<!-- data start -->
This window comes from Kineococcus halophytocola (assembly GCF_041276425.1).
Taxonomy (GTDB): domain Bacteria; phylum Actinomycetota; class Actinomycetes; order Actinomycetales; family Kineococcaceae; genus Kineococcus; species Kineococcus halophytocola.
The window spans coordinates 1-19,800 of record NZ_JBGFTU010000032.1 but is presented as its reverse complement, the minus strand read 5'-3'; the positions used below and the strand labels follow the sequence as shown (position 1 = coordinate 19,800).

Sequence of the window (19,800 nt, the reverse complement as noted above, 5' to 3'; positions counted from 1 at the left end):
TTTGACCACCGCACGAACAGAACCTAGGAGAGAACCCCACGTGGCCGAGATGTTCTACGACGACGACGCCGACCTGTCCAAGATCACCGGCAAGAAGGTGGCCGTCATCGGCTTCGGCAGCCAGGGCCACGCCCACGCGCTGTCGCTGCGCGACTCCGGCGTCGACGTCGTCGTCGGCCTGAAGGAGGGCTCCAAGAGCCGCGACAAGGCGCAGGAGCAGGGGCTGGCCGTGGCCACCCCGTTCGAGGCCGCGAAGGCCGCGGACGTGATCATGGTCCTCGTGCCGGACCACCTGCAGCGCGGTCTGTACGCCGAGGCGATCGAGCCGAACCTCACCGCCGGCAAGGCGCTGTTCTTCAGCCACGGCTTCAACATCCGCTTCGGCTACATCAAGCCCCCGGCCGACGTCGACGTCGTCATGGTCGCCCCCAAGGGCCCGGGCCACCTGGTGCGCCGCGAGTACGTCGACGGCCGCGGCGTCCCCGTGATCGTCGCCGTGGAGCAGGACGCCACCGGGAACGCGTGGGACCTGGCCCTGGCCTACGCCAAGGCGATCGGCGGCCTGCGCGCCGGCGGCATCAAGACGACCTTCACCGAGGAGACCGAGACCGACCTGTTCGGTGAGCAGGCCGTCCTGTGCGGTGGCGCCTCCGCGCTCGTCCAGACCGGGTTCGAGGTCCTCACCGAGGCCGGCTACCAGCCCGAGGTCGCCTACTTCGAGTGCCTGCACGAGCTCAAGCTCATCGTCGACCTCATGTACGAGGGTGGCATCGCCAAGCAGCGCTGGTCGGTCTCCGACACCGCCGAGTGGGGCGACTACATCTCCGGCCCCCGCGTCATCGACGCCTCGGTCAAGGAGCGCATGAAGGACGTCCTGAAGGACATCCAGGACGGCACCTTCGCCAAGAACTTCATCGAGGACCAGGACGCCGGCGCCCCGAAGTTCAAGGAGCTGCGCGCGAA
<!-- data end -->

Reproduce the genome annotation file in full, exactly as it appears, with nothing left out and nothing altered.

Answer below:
This window comes from Kineococcus halophytocola (assembly GCF_041276425.1).
Taxonomy (GTDB): domain Bacteria; phylum Actinomycetota; class Actinomycetes; order Actinomycetales; family Kineococcaceae; genus Kineococcus; species Kineococcus halophytocola.
The window spans coordinates 1-19,800 of record NZ_JBGFTU010000032.1 but is presented as its reverse complement, the minus strand read 5'-3'; the positions used below and the strand labels follow the sequence as shown (position 1 = coordinate 19,800).

Sequence of the window (19,800 nt, the reverse complement as noted above, 5' to 3'; positions counted from 1 at the left end):
TTTGACCACCGCACGAACAGAACCTAGGAGAGAACCCCACGTGGCCGAGATGTTCTACGACGACGACGCCGACCTGTCCAAGATCACCGGCAAGAAGGTGGCCGTCATCGGCTTCGGCAGCCAGGGCCACGCCCACGCGCTGTCGCTGCGCGACTCCGGCGTCGACGTCGTCGTCGGCCTGAAGGAGGGCTCCAAGAGCCGCGACAAGGCGCAGGAGCAGGGGCTGGCCGTGGCCACCCCGTTCGAGGCCGCGAAGGCCGCGGACGTGATCATGGTCCTCGTGCCGGACCACCTGCAGCGCGGTCTGTACGCCGAGGCGATCGAGCCGAACCTCACCGCCGGCAAGGCGCTGTTCTTCAGCCACGGCTTCAACATCCGCTTCGGCTACATCAAGCCCCCGGCCGACGTCGACGTCGTCATGGTCGCCCCCAAGGGCCCGGGCCACCTGGTGCGCCGCGAGTACGTCGACGGCCGCGGCGTCCCCGTGATCGTCGCCGTGGAGCAGGACGCCACCGGGAACGCGTGGGACCTGGCCCTGGCCTACGCCAAGGCGATCGGCGGCCTGCGCGCCGGCGGCATCAAGACGACCTTCACCGAGGAGACCGAGACCGACCTGTTCGGTGAGCAGGCCGTCCTGTGCGGTGGCGCCTCCGCGCTCGTCCAGACCGGGTTCGAGGTCCTCACCGAGGCCGGCTACCAGCCCGAGGTCGCCTACTTCGAGTGCCTGCACGAGCTCAAGCTCATCGTCGACCTCATGTACGAGGGTGGCATCGCCAAGCAGCGCTGGTCGGTCTCCGACACCGCCGAGTGGGGCGACTACATCTCCGGCCCCCGCGTCATCGACGCCTCGGTCAAGGAGCGCATGAAGGACGTCCTGAAGGACATCCAGGACGGCACCTTCGCCAAGAACTTCATCGAGGACCAGGACGCCGGCGCCCCGAAGTTCAAGGAGCTGCGCGCGAA